Turning Archive 2005

Subject:
Oil Finishes and Cold Weather

RussFairfield
>It is that time of the year again, and everyone is starting to have problems with their oil finishes.

Start by reading the directions on the can, and what it says about hot and cold temperatures, and wet weather. These directions will tell you that if the sweat is dripping off the end of your nose, you have to wear a coat while working in the shop, or if it is raining outside, you are going to have problems with oil finishes.

Oils cure by a process of polymerization where the smaller liquid molecules link together to form a larger solid molecule that we call a "finish". The thinners in the oils give them a pool so they can swim around and get linked together. In the ideal conditions, the solvents evaporate as this linking takes place, and all is well. We use the word "dry" to describe what is happening.

This process generates heat that is carried away as the thinners evaporate. Left to dry in a confined space this heat can reach a temperature that will cause cause combustion of an oily rag.

All oil finishes work the best when the temperature is 70F and the relative humidity is 70%. At higher temperatures, the thinners can evaporate too fast, and the molecules of the oil never get a chance to link together to form a finish.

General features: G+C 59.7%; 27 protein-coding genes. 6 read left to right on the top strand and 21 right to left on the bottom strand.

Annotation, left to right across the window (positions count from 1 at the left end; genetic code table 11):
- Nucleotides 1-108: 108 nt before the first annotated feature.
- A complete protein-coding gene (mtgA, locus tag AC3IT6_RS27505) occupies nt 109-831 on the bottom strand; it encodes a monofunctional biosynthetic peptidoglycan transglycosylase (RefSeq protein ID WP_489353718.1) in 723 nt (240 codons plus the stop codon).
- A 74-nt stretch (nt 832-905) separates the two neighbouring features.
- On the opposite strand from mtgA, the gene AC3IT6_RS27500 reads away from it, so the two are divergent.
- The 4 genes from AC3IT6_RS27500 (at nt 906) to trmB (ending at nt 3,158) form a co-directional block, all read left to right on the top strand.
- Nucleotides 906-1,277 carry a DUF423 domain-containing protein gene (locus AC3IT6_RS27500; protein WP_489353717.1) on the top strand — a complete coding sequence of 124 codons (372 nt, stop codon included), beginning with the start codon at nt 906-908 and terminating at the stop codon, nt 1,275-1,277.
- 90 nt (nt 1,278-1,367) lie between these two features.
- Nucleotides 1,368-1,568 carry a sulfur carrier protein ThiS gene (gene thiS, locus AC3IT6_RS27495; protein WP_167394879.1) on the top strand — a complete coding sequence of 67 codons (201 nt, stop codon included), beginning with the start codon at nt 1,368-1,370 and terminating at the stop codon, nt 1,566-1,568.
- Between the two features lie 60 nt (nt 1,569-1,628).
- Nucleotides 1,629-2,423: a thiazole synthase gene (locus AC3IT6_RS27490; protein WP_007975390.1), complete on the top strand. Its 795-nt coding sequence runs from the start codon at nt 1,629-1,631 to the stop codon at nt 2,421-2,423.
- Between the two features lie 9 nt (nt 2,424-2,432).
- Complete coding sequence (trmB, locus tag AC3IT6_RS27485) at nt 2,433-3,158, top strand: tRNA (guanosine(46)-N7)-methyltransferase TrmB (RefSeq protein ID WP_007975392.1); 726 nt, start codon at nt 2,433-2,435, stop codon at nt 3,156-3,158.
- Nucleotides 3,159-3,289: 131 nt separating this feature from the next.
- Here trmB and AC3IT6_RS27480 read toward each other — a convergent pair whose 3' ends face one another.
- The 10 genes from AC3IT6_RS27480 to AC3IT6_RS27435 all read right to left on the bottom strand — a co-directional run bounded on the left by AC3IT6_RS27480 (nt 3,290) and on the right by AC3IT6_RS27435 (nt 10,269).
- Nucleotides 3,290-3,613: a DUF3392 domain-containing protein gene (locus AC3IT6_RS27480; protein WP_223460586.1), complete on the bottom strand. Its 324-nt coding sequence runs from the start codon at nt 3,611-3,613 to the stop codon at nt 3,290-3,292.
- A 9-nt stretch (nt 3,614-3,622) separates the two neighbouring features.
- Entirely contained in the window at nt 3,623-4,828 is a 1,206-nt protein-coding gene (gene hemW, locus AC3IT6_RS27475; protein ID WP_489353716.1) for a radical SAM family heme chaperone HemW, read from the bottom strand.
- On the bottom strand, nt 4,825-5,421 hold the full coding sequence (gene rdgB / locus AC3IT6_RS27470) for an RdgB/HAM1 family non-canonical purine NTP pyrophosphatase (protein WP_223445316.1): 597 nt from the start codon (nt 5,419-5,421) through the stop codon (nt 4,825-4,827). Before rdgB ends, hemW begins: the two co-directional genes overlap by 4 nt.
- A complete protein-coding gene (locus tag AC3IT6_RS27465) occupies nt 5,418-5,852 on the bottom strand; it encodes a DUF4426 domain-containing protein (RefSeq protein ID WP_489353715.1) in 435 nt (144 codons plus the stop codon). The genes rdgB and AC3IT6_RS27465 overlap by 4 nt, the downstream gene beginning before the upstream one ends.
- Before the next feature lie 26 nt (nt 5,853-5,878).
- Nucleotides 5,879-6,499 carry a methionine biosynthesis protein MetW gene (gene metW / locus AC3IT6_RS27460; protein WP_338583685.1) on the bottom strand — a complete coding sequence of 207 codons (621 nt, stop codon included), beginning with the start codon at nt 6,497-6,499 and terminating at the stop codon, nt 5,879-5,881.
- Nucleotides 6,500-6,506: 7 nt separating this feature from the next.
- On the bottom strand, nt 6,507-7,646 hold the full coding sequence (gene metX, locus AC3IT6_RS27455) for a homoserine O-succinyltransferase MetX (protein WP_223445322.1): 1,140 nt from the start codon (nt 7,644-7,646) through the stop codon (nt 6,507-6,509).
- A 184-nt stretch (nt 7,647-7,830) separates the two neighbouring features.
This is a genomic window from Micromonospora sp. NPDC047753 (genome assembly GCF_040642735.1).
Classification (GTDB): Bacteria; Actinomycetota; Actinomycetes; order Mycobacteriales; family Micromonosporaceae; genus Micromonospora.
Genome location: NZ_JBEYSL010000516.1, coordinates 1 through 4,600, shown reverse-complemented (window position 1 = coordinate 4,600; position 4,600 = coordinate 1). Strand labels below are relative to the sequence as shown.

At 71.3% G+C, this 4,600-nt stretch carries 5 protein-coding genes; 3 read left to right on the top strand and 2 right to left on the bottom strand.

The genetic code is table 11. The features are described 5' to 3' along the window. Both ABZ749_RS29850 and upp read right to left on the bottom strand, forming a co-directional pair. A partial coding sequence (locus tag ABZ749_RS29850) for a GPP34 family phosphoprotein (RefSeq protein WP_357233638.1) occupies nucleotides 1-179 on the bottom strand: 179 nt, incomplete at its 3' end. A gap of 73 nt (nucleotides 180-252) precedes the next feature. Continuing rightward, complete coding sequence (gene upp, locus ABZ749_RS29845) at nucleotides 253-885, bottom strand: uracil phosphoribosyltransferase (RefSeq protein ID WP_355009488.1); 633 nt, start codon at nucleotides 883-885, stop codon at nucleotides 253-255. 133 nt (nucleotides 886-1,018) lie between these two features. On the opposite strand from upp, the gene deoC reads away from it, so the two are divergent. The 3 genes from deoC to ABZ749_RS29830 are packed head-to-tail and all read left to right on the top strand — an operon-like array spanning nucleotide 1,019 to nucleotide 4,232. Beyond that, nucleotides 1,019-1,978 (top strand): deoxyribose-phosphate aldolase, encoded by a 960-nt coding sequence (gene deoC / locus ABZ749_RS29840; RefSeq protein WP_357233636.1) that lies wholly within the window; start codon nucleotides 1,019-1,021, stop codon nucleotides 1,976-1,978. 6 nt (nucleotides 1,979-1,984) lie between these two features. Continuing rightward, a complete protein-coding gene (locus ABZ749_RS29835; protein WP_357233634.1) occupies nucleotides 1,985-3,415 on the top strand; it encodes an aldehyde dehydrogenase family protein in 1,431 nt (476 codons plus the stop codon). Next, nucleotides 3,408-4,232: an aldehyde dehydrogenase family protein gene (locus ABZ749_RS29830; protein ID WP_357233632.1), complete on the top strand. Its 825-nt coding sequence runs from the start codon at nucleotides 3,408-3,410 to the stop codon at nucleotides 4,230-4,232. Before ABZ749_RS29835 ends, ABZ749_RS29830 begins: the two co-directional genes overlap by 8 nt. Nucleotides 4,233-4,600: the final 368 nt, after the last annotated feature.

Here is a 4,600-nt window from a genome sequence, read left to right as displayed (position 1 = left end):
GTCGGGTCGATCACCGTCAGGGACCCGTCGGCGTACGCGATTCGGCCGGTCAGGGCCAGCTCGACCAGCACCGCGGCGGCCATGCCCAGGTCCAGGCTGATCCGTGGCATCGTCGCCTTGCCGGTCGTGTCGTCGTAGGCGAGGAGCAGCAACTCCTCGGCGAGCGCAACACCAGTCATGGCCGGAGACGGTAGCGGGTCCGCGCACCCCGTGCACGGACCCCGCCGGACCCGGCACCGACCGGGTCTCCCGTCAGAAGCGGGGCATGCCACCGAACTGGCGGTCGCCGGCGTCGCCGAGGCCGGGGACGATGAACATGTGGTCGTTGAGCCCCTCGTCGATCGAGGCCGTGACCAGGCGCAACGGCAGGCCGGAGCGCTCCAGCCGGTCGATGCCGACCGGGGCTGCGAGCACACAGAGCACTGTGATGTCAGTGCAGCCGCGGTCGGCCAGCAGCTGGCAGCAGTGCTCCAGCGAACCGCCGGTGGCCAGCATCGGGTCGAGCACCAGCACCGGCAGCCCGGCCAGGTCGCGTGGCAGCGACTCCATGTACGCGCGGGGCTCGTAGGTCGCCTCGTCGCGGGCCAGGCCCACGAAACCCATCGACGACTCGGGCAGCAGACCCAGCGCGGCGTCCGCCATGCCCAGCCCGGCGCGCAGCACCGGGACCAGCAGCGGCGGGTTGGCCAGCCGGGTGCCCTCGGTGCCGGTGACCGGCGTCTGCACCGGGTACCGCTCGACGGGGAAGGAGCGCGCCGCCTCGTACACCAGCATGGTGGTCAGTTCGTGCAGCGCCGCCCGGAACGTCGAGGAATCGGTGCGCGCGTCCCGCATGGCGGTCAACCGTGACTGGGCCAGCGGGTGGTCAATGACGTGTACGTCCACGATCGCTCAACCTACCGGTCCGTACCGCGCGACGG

At the lower temperatures, the finish and the wood is too cold for the heat to generate. No heat, no polymerization.

Without making any adjustments for humidity, you can figure that the drying time will double for each 5 degrees of temperature below 70F, and that it might never cure at temperatures below about 45F. That means that the finish that dried overnight (less than 12 hours) at 70F can take 24 hours at 65F, 2 full days at 60F, 4 days at 55F, a week at 50F, and you will be lucky if it dries at all below that.

There are 2 solutions to the cold weather problem. One is to make sure that the oil and the wood are both at room temperature when they are applied, and that they stay at that temperature while the finish is drying. The other is waiting until spring and warmer temperatures to use oil finishes.

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